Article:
One HD Family wrote:
An appetite stimulant commonly used in cancer and AIDS patients has also proved successful in treating COPD patients.
Megestrol acetate has been shown to increase body weight, appetite, performance status, and sense of well-being in cancer patients receiving radiation therapy or chemotherapy, and in AIDS patients.
Researchers in Florida found body weight increased significantly in COPD patients who took MA for eight weeks.
COPD is characterized by obstructed airways. It is generally brought on by bronchitis or emphysema. Around 14 million Americans are afflicted with COPD, making it the fourth leading cause of death.
This finding, they say, is important because COPD patients with low body weight and muscle wasting are at a higher risk for death.
Researchers conclude MA safely increased appetite and body weight, made breathing easier, and improved body image in underweight COPD patients. The treatment did not improve respiratory muscle function or exercise tolerance.
According to researchers, the ability of MA to induce a weight gain averaging approximately 6.6 pounds in an eight-week period is impressive, in comparison with other available methods.
Authors of this study suggest future studies should investigate the effects of MA in combination with an exercise program,anabolic steroid supplementation, or specific dietary modification.
SOURCE: Chest, 2002;121:1070-1078
Strategies to Increase Body Weight
Because of the increased morbidity and mortality among elderly people who have a chronically low BMI or who have experienced involuntary weight loss, strategies to increase appetite, food intake, and body weight are critically important. While the use of nutritional supplements may result in small (if any) improvements in weight, these supplements may not be effective in patients who are chronically underweight or cachectic.
Megestrol acetate (MA), a synthetic progestin, has been reported to increase appetite and body weight in anorexic patients with cancer and HIV infection. Yeh and colleagues examined the effects of MA in elderly nursing home patients who had lost 5% or more of their body weight in the previous 3 months or who were at least 20% under their ideal BMI.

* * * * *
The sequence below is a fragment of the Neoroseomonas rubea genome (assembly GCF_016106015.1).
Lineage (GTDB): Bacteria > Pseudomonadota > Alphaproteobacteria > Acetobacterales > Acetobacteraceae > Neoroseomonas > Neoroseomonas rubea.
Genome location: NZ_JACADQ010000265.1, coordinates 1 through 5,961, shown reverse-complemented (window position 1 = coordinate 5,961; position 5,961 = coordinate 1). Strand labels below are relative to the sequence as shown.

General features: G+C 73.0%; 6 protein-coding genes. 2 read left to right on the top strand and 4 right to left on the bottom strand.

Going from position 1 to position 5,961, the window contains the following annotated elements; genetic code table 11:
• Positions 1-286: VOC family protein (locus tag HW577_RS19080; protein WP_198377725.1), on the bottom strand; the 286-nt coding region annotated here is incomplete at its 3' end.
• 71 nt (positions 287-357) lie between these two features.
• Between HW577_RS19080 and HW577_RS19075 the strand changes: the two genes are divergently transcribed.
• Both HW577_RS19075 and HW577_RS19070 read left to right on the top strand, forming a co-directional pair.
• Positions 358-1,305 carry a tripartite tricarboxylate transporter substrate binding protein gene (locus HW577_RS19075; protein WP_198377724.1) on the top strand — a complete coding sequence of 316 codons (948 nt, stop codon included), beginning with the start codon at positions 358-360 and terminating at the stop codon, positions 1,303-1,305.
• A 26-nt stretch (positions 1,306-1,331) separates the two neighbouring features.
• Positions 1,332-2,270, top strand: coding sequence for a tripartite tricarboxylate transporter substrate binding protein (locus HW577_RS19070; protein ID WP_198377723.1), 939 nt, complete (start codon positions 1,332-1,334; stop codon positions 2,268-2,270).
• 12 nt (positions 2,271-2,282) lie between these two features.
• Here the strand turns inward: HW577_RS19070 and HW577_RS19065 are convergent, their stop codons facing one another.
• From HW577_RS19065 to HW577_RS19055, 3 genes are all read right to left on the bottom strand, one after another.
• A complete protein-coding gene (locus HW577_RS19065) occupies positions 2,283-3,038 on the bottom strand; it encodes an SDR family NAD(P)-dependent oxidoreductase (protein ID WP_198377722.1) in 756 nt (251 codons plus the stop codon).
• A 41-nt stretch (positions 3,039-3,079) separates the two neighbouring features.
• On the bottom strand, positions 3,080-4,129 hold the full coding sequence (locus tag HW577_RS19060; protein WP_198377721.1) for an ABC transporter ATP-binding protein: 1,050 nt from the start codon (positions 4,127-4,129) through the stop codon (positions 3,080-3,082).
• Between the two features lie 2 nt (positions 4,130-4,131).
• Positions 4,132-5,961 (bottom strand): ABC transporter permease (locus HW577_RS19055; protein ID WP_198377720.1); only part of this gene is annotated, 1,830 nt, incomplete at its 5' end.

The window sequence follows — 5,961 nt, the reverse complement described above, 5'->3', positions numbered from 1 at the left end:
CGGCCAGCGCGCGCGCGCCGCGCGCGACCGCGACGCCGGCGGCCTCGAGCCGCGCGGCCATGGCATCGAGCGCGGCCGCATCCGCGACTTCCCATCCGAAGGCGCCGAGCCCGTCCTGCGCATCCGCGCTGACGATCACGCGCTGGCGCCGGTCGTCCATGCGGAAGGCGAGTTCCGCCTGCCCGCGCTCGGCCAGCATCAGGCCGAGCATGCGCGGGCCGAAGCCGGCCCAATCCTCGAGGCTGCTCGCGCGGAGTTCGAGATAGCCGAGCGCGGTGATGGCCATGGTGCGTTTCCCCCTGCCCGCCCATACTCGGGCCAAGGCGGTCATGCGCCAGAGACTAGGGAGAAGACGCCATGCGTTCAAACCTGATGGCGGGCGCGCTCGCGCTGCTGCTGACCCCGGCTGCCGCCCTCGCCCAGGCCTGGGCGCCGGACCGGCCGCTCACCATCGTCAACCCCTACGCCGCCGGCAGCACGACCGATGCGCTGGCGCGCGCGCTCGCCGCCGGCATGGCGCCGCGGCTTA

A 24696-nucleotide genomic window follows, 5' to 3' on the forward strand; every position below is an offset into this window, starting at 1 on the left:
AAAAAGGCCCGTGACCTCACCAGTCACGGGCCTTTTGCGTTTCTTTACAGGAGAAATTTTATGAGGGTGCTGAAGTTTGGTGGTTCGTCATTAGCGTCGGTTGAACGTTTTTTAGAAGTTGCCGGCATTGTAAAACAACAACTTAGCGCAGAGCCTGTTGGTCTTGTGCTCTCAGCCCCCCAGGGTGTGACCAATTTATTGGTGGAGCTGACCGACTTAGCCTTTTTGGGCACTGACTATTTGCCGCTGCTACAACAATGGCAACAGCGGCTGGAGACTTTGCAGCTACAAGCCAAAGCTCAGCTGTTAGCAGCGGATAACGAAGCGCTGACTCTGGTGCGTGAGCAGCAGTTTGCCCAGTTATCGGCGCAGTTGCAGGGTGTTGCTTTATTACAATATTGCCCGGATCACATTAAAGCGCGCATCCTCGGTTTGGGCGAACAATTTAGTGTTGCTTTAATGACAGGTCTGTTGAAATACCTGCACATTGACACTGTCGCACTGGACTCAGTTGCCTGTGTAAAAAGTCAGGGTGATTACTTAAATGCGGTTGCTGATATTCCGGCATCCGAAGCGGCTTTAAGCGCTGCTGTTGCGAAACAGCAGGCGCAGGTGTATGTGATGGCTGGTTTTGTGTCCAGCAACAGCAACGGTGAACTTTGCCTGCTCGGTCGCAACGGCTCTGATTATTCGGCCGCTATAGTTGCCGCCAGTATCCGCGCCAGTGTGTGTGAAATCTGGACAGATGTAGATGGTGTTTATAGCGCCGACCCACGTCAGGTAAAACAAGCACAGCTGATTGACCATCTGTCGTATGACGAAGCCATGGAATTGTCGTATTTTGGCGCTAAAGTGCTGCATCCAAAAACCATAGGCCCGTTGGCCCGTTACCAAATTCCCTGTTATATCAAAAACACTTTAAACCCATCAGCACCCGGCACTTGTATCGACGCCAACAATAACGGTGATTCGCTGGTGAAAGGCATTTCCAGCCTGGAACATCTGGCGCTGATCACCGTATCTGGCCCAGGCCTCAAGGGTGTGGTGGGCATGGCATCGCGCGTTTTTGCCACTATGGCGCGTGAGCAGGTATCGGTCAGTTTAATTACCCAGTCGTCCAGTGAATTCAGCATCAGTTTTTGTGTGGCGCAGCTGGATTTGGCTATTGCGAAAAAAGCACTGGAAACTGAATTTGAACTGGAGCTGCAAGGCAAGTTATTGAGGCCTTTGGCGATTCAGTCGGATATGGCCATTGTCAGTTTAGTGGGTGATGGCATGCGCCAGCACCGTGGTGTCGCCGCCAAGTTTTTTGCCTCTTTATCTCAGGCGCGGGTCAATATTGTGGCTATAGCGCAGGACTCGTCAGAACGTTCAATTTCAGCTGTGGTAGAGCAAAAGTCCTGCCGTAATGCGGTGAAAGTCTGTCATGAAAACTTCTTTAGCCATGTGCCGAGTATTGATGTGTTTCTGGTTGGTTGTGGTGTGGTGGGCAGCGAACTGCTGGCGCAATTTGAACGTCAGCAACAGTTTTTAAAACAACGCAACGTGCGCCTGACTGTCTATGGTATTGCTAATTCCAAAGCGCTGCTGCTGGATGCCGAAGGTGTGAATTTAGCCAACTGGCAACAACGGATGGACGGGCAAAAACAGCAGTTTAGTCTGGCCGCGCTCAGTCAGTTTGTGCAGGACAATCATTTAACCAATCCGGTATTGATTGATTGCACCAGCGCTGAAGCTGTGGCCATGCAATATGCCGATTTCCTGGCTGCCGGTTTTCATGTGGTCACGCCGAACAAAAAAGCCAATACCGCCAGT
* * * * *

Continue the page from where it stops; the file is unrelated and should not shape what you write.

They reported that 800 mg of MA per day resulted in increased appetite, increased food intake as measured by dietary recall, and a delayed (13 weeks after the cessation of MA) increase in body weight. The Nutrition, Exercise, and Metabolism Laboratory at the Donald W. Reynolds Department of Geriatrics, University of Arkansas for Medical Sciences, Little Rock, Arkansas, has also demonstrated that MA resulted in a substantial
increase in appetite, total daily energy intake, and body weight in a group of underweight older men. This effect may be important to clinicians and registered dietitians who attempt to stimulate weight gain in elderly people.
Other potential appetite stimulants that have been used in elderly people include oxandrolone, an anabolic steroid that may increase appetite and stimulate muscle growth; and dronabinol, which is tetrahydrocannabinol, a derivative of cannabis.
Dronabinol has been approved by the US Food and Drug Administration to stimulate appetite in wasted patients with AIDS, and it prevents nausea due to chemotherapy in patients with cancer. Its use in treating underweight elderly men and women has not yet been adequately
tested, but has shown some potential benefits.
Nursing Clinical Management Volume 3
Aging and Malnutrition: Treatment Guidelines CME